Saturday 17 December 2011

The Quest!

From our Northampton correspondent:
re computer generated tosh.

I set off yesterday to Luton via train to Milton Keynes and a building site that claims to be the M1 (service 99, MK to Luton). As we left Northampton and set off under Westbridge south towards Wolverton the pre-recorded lady told us that we would be stopping at Lea Hall, Marston Green, Birmingham International etc. It is examples like this that give us such confidence in the computer system that will control our new bus station designed to make changing between buses difficult.

For those unfamiliar with the geography, the destinations announced are in the Birmingham area, approximately 50 miles in the wrong  direction.

And now, back to today's blog.
The Best O' Leicester (and the Worst) : Episode 3
Christopher Dubois (played by a blogging fat bus bloke) is a martial arts expert fighter who represents the Isle of Wight in a Kumite-like tournament called the Ghang-gheng, held in the Lost City of Tibet, where representatives of different countries like Germany, Soviet Union, Scotland, Spain, Turkey, Brazil, Siam, Korea, Greece, France, China, Japan, Okinawa, Africa, and Mongolia fight in elimination bouts, and the winner of the tournament receives a valuable statue, the Golden Dragon. Dubois ultimately wins the tournament by defeating the representative of Mongolia, but does not accept the Golden Dragon. Instead he trades it for a full set of Public Transport Information for Leicester.

Blog readers may remember the film but might just have seen a slightly different version, starring Jean-Claude van Damme.

So fbb, having travelled in from Groovy Groby, sets off on his more recent Quest for bus information. It starts very well indeed at St Margarets bus station ...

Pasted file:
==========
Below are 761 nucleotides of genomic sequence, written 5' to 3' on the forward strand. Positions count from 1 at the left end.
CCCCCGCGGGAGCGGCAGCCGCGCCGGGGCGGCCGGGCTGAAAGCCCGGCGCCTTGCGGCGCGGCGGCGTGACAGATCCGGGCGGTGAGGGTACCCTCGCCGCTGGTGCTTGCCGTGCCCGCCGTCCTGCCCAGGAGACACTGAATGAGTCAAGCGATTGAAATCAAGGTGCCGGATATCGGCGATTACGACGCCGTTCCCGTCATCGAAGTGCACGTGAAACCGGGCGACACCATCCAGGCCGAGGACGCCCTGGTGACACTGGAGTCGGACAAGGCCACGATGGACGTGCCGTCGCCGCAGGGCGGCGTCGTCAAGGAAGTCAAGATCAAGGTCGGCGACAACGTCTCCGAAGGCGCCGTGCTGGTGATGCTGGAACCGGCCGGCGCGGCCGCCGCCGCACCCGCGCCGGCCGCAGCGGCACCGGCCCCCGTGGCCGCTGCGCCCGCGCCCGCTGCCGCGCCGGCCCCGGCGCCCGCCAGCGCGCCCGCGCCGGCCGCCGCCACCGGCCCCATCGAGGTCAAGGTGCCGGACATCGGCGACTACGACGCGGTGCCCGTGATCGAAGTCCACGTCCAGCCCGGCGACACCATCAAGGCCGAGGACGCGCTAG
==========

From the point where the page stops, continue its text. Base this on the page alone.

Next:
... where the Arriva enqiury office offered a full set of their own leaflets for routes serving this terminal. Except one.

Service 47 and 48 were missing. But, not to worry; the very nice lady behind the counter had some photocopies and was happy to hand one to fbb. Why is not this stunning high technology used elsewhere?

But what about other operators who use St Margarets? On the wall in the main circulating area was a rack with leaflets for Centrebus (including one for the 70A/70B which doesn't leave from there!), Kinch, Stagecoach and Trent. Missing was any info for Travel deCourcey's prestigious X6 to Coventry.
The bus station has toilets, waiting room and a very nice caff. Sadly only a selection of routes leave from there, so next fbb trots (trots? you must be joking) off to Haymarket bus station.
This is not the most salubrious area of the City and fbb could find no source of Arriva leaflets whatsoever, despite there being some very busy services departing from here to places like Oadby and Melton Mowbray in addition to City destinations. The exact opposite of St Margarets. Some stands seemed to have an identity crisis e.g. labelled as "C1" and "C2" in one place but also "HA" and "HB" elsewhere. 

First have an excellent enquiry office at the Haymarket bus station which was stocked with, amazingly, a full set of leaflets. Well done First! Each leaflet contains the timetable (obviously), a simple but clear network diagram ...
... and a clear map for the route itself.

Which leaves a further clutch of Centrebus routes for which fbb could find no printed publicity whatsoever. Likewise newcomer Thurmaston Bus and slightly older hand Paul Winson remained utterly shy of the mysterious art of leaflet distribution.  Even more surprisingly, there was no information for the Stagecoach route 48 to Coventry.
The vehicles are adorned with branding "up to every 10 minutes" which is OK between Coventry and Nuneaton but a lie and a delusion between Nuneaton and Leicester where "every 20 minutes" applies. It would be nice, though, to be able to find a timetable leaflet from somewhere.
Perhaps there's a secret cellar somewhere. After a knock on a very solid door a small panel slides, the enquirer gives the secret password, "by the beard of Sir Brian", and bus leaflets are passed out by a retired yet masked bus driver.
Stagecoach's Leicester enquiry office?

But, fbb hears the clacking of computer keys getting red hot as comment writers remind him that Leicester has just spent huuuge amounts of lolly on completely re-doing the roadside publicity in the City centre to "make it easier for the public to find their bus service."